That being said, I know that this is not normal at all. I have friends who are far more talented runners than me who get sore after almost every run, even if it’s just an easy 5 miles. I used to have some soreness after even easy marathons, but now I have basically none. The fact of the matter is that just like a 10 mile run will make you sore if you have never run that far before, a marathon will do that if you are not used to running that distance or if you run it really hard. My body is just as used to running an easy marathon as your body might be to running an easy 5.  It took a long time to get to that point, of course.

What I’m trying to say is that there is no right or wrong way to set your race schedule because it all depends on what your goals are and what you’re hoping to achieve. Don’t compare yourself to other people. The vast majority of people who run many races each year are not giving each event their full effort or anything even close. If you’re looking to qualify for Boston and peak on a specific day, you probably shouldn’t run 16 marathons in a year (by the way, in case you think I’m impressed with myself for that number, which I’m not, my friend J.C. has run 50 so far this year. Yeah. Wrap your mind around that.). I am not trying to qualify for Boston. I’m trying to get a bit faster while still doing what I love the most, which is seeing new places, running with my friends, stopping for beer during marathons, and getting that sense of accomplishment when I cross the finish line and have a medal put around my neck. It’s that simple.


So please don’t feel bad if you don’t run as much as I do or don’t recover the same way. The best thing about running is that it’s an individual sport that can be completely customized to meet each person’s goals and preferences. Just like I couldn’t stand the idea of only running a couple marathons a year and racing them both (and probably being miserable the whole time), there are a lot of people out there who can’t fathom the idea of not giving a race their 100% best effort. I totally understand both sides of the argument. So figure out what you love about running and get your ass off the couch. After all, isn’t that what really matters in the first place?

LEAVE A COMMENT: What’s your preferred racing style? Do you like to do a lot of races at an easy effort or do you train for one or two each year in order to peak at those events? Or are you like me and try and find a mix of both?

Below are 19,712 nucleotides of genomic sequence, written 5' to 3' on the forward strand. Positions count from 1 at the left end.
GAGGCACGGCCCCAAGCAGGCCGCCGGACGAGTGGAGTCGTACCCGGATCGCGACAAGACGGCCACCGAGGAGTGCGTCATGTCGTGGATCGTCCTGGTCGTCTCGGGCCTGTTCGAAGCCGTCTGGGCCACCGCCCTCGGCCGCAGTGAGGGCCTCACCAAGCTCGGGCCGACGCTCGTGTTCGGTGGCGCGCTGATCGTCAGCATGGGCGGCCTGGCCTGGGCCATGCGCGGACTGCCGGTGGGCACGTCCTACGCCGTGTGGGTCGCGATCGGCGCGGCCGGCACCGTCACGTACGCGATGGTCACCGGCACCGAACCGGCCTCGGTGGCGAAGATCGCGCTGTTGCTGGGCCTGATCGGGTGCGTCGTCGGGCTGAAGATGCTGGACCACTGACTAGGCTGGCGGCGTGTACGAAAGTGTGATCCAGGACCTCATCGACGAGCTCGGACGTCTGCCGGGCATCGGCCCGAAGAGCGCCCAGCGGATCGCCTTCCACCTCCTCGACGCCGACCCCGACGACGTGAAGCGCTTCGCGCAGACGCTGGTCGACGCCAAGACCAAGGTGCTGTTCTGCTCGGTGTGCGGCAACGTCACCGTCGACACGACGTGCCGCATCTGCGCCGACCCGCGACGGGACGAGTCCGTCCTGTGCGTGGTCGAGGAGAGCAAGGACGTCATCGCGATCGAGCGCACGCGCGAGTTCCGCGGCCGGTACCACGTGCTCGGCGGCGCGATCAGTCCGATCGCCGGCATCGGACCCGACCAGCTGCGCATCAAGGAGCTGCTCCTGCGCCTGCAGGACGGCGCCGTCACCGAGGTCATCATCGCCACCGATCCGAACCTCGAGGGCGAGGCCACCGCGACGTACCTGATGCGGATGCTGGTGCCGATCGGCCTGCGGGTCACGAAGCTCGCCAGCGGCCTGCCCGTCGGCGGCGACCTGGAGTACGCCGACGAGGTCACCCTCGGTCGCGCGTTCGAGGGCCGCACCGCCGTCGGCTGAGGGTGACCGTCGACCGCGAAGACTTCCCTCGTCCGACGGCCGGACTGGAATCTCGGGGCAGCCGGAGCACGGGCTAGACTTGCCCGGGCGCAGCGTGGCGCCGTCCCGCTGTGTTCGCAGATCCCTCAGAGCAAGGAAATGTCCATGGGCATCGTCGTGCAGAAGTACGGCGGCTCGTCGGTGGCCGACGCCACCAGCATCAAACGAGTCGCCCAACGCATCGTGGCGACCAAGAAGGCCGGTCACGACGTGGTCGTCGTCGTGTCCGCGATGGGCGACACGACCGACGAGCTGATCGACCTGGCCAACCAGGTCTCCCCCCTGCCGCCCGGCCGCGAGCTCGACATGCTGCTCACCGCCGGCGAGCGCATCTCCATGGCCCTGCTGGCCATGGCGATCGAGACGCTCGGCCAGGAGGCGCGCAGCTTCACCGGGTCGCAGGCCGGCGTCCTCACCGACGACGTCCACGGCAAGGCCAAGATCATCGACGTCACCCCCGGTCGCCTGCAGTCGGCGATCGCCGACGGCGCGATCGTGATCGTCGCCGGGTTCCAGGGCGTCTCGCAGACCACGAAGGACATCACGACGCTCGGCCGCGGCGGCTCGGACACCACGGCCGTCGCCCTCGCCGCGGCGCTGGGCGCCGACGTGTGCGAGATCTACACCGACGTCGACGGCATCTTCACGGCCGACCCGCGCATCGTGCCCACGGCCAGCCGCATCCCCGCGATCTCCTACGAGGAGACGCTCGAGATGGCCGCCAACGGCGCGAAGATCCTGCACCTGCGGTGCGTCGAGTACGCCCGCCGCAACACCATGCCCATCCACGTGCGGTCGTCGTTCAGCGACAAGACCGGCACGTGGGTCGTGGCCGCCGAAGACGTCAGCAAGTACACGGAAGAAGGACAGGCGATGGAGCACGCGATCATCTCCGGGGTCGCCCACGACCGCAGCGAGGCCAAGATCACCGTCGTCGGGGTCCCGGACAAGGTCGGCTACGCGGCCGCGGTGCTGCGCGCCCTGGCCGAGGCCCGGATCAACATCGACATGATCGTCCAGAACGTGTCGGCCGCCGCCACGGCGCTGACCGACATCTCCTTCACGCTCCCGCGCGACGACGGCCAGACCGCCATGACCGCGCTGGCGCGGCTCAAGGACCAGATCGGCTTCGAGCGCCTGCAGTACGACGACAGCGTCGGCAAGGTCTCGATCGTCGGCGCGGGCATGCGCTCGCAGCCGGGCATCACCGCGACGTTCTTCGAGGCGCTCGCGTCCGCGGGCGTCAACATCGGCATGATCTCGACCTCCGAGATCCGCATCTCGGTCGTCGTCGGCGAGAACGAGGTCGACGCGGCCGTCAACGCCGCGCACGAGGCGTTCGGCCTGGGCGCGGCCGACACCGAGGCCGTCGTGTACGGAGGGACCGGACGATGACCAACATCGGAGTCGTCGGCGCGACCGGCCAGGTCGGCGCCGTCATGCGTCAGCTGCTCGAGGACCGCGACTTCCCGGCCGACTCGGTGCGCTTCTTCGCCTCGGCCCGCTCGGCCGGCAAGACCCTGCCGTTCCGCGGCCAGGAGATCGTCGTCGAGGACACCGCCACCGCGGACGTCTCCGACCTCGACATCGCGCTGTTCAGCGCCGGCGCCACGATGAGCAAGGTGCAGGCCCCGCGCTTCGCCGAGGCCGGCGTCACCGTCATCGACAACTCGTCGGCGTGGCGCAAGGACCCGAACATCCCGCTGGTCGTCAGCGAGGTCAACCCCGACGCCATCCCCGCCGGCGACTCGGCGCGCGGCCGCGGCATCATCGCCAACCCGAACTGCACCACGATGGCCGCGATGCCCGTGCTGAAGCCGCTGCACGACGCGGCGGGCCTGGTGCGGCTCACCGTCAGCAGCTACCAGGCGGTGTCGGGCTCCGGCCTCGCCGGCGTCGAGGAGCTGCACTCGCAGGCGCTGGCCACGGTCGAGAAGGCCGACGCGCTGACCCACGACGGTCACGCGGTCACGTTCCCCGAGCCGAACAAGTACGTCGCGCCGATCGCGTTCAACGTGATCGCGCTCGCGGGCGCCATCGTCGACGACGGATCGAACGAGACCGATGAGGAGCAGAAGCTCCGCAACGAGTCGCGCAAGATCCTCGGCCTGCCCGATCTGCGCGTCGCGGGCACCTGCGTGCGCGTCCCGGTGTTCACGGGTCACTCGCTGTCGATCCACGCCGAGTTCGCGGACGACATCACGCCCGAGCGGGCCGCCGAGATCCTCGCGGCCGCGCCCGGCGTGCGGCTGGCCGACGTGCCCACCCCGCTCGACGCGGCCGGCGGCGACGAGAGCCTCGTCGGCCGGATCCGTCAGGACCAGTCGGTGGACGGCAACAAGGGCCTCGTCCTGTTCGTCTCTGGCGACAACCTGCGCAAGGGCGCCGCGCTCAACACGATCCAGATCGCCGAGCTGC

40 thoughts on “Racing vs. Running

  1. Patty

    Well said!! I agree 100%. It all depends on what you want to achieve.

  2. One of the reasons that I really enjoy reading your blog is that you race a lot (obviously) but you race and run smartly. Your goal is to finish 50 marathons and you are well on your way there. I see so many people who make that umbrella goal of multiple marathons in a year and whine and complain when they don’t do well or PR every single one.

    1. trex

      I think that’s a really good point. It’s important for people to understand the effects that running a lot of marathons/races can have on your body and how it can affect your goals. It would be silly of me to say I want to run 20 marathons in a year and expect to PR or do well in all of them, but some people do!

  3. james

    Well said. I too seem to recover quickly and as long as I am injury free, don’t get too sore.

    1. trex

      Aren’t we lucky?!

  4. Hollee

    I figured I was just old!! Ha ha!! If you think about all those ultra runners, they run a ton of training miles and some of them on hearty terrain. I just ran a 20 mile race that I didn’t train for and was a little sore after bit ran a hard 6 today and I feel much worse now.

    I find it amazing that people run as much as they do. I love it even more that you genuinely love just being out there and having fun with it. You inspire me to not be afraid to do more without too much fear of injury. I picked up cycling recently and I really enjoy running in the morning and meeting up with my husband and friends for a “bike & beer” every Tuesday. I once ran 12 and biked 20 and was not at all sore. I’m 44 and having the time of my life – EXERCIZING!!!

    I thank you for putting this out there because at times it does seem quite insane!! :)

    1. trex

      That is great, Hollee! Bike and Beer sounds super fun, although I’m enough of a disaster with clip in pedals sober. I think it’s important to use the cues your body is giving you to make sure you don’t get injured, but I think people can generally do more than they think they can if they just go about it in a more relaxed way.

  5. Ashley S.